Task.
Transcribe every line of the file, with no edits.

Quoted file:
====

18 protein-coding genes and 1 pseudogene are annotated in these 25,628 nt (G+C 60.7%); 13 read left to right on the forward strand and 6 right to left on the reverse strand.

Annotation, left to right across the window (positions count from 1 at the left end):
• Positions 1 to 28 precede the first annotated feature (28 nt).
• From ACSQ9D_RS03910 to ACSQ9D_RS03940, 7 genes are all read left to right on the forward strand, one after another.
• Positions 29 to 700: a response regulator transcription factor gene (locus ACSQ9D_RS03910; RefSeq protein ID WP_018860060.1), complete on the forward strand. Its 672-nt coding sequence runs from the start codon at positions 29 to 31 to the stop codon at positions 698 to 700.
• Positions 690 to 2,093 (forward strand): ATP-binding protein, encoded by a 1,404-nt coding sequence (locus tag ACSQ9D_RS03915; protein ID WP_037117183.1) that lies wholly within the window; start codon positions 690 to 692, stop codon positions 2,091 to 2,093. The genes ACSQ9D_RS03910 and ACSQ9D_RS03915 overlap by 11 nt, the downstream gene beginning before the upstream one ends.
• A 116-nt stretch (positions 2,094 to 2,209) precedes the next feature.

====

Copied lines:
18 protein-coding genes and 1 pseudogene are annotated in these 25,628 nt (G+C 60.7%); 13 read left to right on the forward strand and 6 right to left on the reverse strand.

Annotation, left to right across the window (positions count from 1 at the left end):
• Positions 1 to 28 precede the first annotated feature (28 nt).
• From ACSQ9D_RS03910 to ACSQ9D_RS03940, 7 genes are all read left to right on the forward strand, one after another.
• Positions 29 to 700: a response regulator transcription factor gene (locus ACSQ9D_RS03910; RefSeq protein ID WP_018860060.1), complete on the forward strand. Its 672-nt coding sequence runs from the start codon at positions 29 to 31 to the stop codon at positions 698 to 700.
• Positions 690 to 2,093 (forward strand): ATP-binding protein, encoded by a 1,404-nt coding sequence (locus tag ACSQ9D_RS03915; protein ID WP_037117183.1) that lies wholly within the window; start codon positions 690 to 692, stop codon positions 2,091 to 2,093. The genes ACSQ9D_RS03910 and ACSQ9D_RS03915 overlap by 11 nt, the downstream gene beginning before the upstream one ends.
• A 116-nt stretch (positions 2,094 to 2,209) precedes the next feature.